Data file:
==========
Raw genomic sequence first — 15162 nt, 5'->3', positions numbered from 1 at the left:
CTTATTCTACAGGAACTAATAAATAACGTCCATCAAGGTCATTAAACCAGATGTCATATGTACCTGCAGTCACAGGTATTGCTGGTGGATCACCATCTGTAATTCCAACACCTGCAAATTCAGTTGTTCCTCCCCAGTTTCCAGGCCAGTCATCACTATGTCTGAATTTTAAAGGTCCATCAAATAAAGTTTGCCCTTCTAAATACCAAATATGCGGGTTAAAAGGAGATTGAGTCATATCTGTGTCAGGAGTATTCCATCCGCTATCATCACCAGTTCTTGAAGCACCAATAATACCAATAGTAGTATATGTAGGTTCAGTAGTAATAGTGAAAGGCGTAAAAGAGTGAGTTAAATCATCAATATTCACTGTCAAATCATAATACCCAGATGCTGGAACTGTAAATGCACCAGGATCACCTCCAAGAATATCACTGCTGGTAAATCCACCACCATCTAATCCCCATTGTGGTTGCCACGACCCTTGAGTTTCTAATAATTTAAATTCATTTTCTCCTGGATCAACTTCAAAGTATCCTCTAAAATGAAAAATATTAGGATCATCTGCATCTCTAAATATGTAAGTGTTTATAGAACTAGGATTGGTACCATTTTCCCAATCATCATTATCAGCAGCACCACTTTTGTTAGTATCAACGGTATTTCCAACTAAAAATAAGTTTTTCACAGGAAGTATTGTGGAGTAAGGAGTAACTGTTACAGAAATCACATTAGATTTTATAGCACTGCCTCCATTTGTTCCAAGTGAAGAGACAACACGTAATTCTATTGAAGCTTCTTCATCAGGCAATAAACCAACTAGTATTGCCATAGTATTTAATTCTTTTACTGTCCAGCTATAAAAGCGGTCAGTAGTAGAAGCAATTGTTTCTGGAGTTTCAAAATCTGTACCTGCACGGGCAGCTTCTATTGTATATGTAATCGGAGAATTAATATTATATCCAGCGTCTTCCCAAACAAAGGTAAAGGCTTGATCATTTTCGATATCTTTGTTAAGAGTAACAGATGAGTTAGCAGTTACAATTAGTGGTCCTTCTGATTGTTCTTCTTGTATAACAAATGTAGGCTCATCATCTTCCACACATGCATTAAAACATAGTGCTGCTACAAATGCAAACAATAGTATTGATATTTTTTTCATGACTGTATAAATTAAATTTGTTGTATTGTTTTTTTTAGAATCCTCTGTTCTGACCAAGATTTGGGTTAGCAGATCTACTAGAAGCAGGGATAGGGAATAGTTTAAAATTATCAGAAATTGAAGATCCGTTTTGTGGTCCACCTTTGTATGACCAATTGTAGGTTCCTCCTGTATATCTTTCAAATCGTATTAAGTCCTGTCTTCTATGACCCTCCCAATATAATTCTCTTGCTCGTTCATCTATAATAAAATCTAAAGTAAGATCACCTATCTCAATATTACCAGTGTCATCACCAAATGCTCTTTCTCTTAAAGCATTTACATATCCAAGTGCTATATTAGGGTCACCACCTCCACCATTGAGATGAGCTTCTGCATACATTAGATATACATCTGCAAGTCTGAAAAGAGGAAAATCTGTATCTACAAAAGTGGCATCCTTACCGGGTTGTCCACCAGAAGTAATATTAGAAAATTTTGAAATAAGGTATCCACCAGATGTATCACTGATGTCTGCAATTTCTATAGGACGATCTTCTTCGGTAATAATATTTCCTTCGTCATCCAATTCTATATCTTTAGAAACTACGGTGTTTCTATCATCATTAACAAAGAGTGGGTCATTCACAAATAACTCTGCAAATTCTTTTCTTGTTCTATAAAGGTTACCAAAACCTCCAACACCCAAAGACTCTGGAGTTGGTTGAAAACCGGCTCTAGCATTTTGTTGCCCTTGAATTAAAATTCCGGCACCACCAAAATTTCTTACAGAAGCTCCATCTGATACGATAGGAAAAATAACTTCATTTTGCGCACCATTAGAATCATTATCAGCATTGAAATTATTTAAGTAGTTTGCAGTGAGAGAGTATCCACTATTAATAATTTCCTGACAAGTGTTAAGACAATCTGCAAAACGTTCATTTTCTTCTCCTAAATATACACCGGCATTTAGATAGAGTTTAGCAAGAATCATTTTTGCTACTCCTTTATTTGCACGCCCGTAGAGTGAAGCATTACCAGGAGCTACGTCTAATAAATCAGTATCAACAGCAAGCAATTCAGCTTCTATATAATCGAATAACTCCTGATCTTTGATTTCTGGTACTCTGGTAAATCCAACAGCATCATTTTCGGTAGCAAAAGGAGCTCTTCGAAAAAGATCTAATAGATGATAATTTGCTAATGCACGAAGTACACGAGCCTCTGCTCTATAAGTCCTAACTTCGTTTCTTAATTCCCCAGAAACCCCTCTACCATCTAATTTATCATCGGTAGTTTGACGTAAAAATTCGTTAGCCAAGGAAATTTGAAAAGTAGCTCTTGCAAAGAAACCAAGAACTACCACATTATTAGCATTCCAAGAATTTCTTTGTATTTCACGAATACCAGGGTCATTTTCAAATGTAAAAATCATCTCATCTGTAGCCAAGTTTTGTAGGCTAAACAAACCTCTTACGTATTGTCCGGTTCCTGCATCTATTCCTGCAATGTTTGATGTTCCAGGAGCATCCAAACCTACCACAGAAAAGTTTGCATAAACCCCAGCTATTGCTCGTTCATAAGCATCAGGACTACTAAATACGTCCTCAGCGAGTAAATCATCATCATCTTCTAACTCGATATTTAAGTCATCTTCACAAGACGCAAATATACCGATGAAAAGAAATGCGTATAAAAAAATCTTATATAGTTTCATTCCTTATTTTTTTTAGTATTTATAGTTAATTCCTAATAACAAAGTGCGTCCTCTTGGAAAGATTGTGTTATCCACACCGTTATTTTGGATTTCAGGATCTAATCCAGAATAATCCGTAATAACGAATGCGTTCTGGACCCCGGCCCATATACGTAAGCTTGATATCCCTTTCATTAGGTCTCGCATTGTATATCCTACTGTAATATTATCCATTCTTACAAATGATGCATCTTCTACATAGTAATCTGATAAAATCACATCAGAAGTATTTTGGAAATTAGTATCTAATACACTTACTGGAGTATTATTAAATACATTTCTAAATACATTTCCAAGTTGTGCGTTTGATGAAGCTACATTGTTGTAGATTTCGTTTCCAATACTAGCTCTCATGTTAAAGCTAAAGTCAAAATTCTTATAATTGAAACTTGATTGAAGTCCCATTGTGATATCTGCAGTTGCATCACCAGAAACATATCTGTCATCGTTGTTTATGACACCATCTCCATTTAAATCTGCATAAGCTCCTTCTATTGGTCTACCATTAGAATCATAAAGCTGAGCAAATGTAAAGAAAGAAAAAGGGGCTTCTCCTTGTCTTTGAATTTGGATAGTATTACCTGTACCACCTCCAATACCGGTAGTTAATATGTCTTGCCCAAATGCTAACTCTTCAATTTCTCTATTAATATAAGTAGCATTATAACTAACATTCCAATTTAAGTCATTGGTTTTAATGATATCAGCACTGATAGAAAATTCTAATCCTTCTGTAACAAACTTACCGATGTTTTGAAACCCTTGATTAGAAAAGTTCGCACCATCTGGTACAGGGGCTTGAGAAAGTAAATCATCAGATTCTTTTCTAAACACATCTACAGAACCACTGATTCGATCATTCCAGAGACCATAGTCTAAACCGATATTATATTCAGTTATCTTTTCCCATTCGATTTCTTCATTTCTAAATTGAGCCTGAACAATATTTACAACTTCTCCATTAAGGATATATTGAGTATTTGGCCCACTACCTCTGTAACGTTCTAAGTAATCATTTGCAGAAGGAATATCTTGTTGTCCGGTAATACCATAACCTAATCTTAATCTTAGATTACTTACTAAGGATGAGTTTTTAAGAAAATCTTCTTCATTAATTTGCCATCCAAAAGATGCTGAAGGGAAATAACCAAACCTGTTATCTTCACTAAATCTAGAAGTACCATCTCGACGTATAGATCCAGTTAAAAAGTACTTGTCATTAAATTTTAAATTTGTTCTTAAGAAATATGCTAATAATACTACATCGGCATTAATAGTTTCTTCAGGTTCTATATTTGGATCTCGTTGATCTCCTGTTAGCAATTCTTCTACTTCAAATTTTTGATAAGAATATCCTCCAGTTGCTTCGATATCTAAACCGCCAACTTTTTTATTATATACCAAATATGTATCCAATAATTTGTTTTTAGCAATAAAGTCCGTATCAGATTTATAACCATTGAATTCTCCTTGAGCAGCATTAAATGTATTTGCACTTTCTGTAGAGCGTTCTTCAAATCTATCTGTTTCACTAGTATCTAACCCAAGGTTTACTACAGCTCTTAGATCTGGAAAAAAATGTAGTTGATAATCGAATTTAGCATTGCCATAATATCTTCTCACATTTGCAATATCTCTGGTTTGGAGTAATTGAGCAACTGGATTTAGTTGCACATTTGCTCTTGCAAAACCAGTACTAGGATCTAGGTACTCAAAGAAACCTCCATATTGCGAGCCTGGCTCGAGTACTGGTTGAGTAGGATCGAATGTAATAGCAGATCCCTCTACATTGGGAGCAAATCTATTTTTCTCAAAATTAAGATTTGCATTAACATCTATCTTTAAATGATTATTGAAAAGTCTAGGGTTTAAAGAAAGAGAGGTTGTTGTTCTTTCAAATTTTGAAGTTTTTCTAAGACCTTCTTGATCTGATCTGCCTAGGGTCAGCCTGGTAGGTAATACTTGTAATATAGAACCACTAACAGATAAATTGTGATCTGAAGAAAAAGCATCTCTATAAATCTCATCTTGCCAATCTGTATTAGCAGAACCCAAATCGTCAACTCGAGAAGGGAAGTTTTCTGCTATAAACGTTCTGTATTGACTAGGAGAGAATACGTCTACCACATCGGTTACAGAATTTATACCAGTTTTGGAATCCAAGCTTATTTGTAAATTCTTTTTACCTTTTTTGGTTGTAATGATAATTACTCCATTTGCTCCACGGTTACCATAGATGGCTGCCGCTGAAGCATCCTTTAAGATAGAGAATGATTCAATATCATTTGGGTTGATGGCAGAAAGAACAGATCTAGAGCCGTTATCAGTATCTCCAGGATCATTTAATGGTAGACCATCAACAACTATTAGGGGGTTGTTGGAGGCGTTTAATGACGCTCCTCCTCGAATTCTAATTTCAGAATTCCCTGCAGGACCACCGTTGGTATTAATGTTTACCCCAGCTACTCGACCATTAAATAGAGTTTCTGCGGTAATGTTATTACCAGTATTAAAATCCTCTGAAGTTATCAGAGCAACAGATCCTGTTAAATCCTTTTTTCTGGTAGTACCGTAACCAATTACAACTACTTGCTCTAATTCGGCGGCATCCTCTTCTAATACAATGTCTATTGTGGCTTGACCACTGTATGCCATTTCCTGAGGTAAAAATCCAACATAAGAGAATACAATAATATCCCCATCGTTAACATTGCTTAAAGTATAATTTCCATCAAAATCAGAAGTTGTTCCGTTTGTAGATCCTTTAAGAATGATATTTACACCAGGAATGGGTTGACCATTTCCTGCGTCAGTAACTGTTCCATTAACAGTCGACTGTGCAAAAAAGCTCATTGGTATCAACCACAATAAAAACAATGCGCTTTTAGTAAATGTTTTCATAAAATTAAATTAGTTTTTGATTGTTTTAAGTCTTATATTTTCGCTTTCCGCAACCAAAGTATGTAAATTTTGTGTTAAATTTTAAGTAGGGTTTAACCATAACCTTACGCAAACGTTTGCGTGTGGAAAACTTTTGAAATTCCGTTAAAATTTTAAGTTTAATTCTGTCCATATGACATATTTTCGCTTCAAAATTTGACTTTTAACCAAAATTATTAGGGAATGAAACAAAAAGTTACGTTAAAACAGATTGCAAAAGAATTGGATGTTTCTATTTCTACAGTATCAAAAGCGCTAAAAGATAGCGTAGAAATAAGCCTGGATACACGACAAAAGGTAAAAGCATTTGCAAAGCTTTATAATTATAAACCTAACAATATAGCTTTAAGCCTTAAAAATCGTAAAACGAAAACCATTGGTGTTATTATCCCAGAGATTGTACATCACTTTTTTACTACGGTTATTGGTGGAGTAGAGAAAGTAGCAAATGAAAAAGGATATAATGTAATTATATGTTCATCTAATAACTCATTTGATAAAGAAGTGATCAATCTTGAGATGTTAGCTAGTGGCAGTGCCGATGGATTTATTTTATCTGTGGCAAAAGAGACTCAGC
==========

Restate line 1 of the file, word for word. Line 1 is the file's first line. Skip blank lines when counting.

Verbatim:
Raw genomic sequence first — 15162 nt, 5'->3', positions numbered from 1 at the left: